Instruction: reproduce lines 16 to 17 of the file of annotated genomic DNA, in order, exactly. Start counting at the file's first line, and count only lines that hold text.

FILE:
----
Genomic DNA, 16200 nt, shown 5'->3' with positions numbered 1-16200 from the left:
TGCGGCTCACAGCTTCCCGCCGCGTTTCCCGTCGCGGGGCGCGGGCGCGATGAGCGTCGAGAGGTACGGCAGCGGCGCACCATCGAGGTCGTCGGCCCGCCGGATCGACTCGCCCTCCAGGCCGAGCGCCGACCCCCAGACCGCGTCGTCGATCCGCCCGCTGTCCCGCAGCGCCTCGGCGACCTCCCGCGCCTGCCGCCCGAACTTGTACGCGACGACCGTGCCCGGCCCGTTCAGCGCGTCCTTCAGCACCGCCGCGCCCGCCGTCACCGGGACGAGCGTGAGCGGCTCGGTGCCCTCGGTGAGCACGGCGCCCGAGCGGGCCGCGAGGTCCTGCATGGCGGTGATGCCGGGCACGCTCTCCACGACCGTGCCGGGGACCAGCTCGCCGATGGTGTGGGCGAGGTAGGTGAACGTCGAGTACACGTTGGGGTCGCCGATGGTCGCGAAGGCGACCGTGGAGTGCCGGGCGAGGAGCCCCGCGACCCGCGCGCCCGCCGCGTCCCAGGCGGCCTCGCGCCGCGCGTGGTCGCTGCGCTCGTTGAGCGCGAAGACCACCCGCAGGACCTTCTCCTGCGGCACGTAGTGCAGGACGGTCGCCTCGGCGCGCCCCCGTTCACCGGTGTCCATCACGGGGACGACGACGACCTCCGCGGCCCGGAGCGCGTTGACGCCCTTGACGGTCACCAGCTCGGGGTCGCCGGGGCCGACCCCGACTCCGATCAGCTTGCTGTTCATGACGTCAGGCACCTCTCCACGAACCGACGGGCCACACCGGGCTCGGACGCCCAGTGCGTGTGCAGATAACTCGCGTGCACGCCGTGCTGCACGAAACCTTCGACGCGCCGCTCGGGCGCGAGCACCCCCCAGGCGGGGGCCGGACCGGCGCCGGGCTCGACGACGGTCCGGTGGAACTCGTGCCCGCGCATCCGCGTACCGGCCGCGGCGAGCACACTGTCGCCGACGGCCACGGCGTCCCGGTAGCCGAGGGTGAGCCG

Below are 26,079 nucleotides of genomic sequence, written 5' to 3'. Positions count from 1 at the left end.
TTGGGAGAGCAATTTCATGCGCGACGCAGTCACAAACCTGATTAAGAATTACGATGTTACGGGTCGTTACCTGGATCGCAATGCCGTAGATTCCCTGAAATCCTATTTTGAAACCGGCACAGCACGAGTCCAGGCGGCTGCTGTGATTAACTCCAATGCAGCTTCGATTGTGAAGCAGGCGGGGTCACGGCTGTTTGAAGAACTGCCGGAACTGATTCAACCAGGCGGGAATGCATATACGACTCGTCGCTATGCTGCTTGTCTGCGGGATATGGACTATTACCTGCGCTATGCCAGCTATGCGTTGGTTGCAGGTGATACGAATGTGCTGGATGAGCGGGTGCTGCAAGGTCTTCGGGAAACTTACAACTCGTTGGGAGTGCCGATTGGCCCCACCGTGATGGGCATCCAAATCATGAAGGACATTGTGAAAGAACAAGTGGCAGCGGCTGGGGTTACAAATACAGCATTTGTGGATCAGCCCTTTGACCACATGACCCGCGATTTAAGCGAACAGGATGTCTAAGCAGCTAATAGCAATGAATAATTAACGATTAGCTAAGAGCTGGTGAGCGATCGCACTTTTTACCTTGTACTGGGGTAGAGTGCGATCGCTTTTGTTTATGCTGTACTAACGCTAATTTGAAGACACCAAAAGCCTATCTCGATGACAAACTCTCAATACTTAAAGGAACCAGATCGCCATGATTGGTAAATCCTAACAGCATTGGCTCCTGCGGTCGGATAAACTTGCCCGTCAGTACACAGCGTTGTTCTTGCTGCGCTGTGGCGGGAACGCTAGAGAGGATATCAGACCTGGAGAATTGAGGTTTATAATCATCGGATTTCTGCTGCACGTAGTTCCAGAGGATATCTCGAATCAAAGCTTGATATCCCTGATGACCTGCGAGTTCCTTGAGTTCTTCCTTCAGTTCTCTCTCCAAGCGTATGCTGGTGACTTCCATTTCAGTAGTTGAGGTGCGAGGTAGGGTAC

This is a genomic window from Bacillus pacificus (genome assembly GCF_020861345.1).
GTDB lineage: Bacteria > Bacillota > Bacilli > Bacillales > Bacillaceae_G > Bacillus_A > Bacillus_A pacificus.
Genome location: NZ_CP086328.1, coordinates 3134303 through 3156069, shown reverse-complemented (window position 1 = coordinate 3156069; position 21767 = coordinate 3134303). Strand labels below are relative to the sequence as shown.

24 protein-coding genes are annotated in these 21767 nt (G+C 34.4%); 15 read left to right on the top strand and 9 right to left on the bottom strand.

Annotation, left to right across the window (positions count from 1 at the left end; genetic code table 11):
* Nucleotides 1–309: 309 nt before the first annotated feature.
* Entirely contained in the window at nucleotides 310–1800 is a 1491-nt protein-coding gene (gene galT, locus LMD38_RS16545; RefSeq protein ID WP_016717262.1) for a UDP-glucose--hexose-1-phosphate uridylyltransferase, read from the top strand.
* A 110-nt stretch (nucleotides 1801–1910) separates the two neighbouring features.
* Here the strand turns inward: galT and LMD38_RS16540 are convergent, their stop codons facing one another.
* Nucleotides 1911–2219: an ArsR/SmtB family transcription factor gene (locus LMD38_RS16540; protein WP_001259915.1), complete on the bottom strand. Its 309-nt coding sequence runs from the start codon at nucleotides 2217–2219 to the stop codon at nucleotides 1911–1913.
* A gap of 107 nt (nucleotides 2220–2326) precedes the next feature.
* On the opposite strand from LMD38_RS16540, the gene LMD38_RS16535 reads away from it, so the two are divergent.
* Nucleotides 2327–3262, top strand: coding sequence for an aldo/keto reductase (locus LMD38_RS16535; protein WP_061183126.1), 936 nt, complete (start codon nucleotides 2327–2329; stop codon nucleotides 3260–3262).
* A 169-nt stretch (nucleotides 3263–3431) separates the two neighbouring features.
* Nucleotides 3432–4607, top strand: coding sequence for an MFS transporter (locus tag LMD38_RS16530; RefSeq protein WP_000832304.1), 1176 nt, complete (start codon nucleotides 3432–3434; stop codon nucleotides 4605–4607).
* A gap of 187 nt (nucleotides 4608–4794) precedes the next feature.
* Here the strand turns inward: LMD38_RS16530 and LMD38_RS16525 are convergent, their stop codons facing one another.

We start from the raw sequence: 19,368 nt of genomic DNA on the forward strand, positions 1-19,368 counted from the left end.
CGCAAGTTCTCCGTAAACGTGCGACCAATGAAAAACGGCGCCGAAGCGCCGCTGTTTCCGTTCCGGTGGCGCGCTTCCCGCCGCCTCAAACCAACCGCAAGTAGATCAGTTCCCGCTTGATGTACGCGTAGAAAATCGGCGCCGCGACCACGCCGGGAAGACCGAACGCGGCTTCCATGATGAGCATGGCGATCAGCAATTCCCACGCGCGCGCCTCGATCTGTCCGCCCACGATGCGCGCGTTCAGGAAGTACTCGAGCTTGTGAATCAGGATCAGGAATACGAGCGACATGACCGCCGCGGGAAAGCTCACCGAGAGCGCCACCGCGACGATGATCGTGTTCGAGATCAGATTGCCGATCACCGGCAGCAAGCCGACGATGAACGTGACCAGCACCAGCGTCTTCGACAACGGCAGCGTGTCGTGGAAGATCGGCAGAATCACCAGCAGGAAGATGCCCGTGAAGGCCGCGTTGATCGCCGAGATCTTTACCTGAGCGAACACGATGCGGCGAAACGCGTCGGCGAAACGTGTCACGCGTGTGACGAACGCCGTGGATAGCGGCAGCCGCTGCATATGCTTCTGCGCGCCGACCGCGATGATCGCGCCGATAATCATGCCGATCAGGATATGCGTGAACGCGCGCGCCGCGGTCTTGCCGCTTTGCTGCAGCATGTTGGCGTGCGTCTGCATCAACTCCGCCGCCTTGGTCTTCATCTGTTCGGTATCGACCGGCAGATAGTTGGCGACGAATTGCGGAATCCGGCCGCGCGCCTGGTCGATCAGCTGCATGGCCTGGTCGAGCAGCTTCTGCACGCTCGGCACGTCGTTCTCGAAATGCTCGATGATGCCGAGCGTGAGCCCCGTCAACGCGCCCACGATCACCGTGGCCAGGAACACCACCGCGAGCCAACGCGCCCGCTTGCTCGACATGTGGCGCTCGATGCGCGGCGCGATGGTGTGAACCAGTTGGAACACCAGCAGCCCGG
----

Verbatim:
* On the opposite strand from LMD38_RS16540, the gene LMD38_RS16535 reads away from it, so the two are divergent.
* Nucleotides 2327–3262, top strand: coding sequence for an aldo/keto reductase (locus LMD38_RS16535; protein WP_061183126.1), 936 nt, complete (start codon nucleotides 2327–2329; stop codon nucleotides 3260–3262).